Commentary: 91st World Day of Migrants and Refugees
Michael A. Blume, S.V.D.
Undersecretary, Pontifical Council for the Pastoral Care of Migrants and Itinerant People
Helping immigrants discover 'healthy integration'
It is fairly well known that about 175 million people are migrants in a country other than their own. It is estimated that there are about 56 million immigrants in Europe, whereas there are approximately 50 million in Asia, 41 million in North America, 16 million in Africa, 6 million in the Latin American and Caribbean countries and the same number in Oceania.
The host countries that have welcomed the greatest number of immigrants are: the United States (which easily outstrips the others with about 35 million), the Russian Federation (13 million), Germany (7 million), India and France (6 million), Canada (about 6 million), Saudi Arabia (5 million) and Pakistan (over 4 million).
It would be interesting to examine the composition of immigrant population in each of these countries, but because of the difficulty in obtaining reliable statistics, as for example, for the Russian Federation, I limit myself to just a few.
In the United States, it is possible to identify at least 40 of the countries from which immigrants have come. These include Mexico (9 million), China/Hong Kong/Taiwan (about 1.5 million), the Philippines (1.4 million), Vietnam (986,000), Poland (480,000), Japan (about 346,000), and even Germany (712,000) and Italy (about 474,000). The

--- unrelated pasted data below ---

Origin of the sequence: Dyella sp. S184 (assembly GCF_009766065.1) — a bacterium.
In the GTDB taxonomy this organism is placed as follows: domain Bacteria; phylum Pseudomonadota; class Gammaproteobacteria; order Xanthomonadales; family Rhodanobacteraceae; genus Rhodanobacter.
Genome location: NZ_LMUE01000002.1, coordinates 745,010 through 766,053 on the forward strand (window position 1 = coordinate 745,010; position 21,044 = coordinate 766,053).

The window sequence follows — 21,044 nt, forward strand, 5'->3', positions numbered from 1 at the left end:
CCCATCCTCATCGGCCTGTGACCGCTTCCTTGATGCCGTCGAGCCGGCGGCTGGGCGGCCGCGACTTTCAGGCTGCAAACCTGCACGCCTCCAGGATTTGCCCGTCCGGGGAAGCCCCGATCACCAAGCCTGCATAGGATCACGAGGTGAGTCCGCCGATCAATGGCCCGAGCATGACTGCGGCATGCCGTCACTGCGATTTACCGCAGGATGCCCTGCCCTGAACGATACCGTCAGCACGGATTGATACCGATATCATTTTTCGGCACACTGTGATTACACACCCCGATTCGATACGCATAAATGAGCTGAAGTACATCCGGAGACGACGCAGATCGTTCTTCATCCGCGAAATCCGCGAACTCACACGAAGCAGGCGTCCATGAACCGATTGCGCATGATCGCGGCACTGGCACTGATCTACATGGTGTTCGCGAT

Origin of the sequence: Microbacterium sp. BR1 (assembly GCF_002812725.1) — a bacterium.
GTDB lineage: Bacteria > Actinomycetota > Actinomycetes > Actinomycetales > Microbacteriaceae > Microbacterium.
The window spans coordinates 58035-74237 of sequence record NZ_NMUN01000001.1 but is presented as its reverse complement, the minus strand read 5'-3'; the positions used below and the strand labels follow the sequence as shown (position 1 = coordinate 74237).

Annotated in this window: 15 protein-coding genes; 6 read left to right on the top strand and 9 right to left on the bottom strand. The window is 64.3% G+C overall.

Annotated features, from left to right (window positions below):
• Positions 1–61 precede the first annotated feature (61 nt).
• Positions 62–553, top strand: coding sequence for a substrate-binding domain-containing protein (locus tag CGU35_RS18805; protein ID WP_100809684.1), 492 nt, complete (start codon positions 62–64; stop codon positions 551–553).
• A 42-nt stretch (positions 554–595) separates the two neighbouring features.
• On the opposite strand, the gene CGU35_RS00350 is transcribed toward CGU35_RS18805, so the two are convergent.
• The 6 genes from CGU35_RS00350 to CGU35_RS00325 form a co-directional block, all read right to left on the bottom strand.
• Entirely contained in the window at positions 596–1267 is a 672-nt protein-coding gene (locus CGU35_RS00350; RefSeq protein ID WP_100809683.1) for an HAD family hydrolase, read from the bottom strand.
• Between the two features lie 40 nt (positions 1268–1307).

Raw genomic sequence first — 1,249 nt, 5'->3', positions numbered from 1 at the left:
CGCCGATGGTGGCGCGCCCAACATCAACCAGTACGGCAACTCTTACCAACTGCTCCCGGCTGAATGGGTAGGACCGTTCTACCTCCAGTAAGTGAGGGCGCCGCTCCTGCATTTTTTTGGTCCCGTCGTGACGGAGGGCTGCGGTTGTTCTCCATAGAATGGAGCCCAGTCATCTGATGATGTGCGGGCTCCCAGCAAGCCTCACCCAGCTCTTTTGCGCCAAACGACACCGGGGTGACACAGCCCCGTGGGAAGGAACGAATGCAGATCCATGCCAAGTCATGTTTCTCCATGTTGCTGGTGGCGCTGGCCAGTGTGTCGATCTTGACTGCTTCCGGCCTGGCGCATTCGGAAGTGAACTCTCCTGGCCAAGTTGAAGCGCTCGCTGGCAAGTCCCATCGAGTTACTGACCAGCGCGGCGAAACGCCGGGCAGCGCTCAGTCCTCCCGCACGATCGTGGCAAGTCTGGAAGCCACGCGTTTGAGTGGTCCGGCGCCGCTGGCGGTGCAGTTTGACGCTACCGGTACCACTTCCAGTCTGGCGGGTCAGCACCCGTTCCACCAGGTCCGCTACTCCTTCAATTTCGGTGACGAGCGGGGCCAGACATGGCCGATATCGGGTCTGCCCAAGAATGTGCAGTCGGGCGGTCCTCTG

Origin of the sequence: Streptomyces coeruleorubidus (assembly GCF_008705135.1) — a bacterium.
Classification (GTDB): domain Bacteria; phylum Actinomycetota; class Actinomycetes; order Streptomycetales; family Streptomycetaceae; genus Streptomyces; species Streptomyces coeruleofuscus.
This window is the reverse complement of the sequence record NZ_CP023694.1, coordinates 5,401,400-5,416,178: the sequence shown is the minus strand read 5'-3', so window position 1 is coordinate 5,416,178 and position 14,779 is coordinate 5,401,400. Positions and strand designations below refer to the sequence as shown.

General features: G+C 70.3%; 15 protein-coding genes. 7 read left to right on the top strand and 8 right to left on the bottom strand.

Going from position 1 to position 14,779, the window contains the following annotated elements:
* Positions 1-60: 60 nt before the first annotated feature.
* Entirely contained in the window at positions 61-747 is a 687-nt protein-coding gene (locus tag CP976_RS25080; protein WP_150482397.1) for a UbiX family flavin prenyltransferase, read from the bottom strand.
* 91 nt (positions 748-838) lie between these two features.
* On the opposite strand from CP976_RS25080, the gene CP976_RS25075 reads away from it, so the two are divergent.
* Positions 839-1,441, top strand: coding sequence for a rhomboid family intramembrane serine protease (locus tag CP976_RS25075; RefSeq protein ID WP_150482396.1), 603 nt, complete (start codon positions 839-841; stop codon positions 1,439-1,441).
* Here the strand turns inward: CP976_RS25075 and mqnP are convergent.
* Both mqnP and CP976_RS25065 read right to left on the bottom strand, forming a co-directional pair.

number of emigrants to the latter two countries, however, is dwindling.
Germany, on the other hand, has a foreign population from 18 nations, including Turkey (about 2 million), the former Yugoslavia (about 662,000), Poland (more than 301,000), Russia (about 116,000), Iran (about 108,000), Afghanistan (72,000), Sri Lanka (about 51,000), Lebanon (more than 51,000) and China (about 51,000).
Japan, instead, receives immigrants from at least 10 countries. The largest groups in 2001 came from China (about 86,000) and the Philippines (about 85,000). The other nations from which people emigrated were Brazil, Korea, even the United States, Indonesia, Thailand, the United Kingdom, the Russian Federation and Vietnam.